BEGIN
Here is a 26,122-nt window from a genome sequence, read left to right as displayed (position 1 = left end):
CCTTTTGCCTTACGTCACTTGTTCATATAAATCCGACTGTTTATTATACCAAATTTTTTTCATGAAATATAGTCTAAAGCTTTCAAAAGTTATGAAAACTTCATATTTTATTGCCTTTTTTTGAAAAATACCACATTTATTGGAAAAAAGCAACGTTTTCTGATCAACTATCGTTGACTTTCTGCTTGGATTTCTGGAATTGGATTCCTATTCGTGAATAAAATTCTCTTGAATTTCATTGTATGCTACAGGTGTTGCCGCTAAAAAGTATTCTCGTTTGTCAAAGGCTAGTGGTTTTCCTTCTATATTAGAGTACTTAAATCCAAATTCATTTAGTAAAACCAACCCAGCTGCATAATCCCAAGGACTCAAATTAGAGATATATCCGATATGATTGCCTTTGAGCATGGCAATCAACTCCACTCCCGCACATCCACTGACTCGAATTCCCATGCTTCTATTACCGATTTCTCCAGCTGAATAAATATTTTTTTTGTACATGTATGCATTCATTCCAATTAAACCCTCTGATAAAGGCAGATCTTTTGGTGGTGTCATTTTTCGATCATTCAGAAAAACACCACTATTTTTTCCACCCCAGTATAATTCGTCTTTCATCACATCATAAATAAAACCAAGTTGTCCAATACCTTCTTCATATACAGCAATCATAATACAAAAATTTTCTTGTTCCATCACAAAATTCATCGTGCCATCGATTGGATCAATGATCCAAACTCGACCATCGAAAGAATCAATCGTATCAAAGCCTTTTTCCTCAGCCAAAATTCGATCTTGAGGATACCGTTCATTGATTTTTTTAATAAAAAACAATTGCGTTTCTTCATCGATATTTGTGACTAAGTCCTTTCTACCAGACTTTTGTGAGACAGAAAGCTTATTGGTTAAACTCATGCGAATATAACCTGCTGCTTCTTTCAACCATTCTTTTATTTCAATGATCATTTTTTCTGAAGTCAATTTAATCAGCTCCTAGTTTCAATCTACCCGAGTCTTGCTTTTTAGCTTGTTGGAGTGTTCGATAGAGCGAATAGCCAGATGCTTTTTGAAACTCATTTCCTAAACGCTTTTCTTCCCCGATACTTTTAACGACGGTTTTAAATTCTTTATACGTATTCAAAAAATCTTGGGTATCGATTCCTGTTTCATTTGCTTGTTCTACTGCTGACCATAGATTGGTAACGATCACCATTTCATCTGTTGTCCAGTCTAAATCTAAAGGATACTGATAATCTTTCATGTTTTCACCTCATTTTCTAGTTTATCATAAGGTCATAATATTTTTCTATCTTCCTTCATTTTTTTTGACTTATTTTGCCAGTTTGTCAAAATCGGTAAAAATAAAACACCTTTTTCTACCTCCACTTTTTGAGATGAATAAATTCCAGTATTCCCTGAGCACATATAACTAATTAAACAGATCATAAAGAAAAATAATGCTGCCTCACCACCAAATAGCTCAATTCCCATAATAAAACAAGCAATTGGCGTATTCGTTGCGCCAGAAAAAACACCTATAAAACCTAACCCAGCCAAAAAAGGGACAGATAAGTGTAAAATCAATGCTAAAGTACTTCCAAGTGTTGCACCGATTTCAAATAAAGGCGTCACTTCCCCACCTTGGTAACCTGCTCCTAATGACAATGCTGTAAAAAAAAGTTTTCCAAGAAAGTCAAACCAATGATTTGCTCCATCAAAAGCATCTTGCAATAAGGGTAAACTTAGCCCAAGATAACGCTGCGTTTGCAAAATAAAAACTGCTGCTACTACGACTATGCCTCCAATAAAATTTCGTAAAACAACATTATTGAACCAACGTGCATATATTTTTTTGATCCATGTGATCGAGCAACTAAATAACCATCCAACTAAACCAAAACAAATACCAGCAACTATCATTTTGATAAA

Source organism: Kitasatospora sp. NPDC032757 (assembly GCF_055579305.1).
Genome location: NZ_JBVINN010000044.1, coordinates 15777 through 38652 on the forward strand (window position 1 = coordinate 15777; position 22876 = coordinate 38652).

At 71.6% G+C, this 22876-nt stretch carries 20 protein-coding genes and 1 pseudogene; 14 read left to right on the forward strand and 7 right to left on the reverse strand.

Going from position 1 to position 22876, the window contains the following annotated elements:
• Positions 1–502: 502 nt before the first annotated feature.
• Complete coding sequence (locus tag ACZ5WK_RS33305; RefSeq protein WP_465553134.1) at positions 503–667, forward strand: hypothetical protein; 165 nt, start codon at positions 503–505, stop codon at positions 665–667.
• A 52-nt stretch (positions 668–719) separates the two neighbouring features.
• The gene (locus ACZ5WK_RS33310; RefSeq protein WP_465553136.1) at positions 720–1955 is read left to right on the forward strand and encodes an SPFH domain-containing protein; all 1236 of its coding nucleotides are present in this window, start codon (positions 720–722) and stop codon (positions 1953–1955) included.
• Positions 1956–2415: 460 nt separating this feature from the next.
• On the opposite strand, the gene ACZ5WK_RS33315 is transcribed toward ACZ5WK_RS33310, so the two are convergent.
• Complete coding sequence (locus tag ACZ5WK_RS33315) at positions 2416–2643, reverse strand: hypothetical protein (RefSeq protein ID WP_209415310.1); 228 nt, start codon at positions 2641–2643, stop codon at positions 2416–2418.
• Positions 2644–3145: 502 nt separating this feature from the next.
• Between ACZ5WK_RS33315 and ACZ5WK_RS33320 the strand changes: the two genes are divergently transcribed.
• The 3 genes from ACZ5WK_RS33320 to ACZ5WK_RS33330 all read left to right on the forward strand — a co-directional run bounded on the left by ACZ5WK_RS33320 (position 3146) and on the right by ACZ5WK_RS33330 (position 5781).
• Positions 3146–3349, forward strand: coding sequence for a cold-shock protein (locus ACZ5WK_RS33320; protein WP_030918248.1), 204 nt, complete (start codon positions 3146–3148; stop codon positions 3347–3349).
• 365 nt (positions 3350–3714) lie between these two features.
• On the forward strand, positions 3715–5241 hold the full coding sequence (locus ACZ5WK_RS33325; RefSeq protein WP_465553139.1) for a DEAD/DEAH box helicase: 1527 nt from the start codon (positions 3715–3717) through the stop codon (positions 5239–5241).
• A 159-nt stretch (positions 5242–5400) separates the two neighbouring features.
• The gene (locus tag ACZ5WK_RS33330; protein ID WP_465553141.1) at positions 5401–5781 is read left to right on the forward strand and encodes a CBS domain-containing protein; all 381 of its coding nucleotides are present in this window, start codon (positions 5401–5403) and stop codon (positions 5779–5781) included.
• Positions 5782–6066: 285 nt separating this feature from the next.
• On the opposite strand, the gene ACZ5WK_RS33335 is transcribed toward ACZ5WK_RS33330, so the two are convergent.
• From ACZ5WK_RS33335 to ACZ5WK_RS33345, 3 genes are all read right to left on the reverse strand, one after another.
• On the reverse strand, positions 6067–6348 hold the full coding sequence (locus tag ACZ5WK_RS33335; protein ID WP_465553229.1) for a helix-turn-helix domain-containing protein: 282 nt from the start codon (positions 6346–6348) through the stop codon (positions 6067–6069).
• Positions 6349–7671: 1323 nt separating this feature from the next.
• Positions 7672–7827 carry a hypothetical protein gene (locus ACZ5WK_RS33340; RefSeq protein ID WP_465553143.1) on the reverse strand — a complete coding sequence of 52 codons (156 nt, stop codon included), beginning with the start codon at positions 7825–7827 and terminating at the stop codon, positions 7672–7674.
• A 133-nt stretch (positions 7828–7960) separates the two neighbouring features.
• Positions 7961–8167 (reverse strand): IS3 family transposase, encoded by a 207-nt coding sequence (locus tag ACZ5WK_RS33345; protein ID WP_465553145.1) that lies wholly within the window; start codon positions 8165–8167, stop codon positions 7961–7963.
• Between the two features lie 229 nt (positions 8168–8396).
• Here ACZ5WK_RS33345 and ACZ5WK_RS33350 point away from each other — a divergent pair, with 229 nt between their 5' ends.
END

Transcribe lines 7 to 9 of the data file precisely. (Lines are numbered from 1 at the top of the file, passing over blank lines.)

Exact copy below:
• Positions 1–502: 502 nt before the first annotated feature.
• Complete coding sequence (locus tag ACZ5WK_RS33305; RefSeq protein WP_465553134.1) at positions 503–667, forward strand: hypothetical protein; 165 nt, start codon at positions 503–505, stop codon at positions 665–667.
• A 52-nt stretch (positions 668–719) separates the two neighbouring features.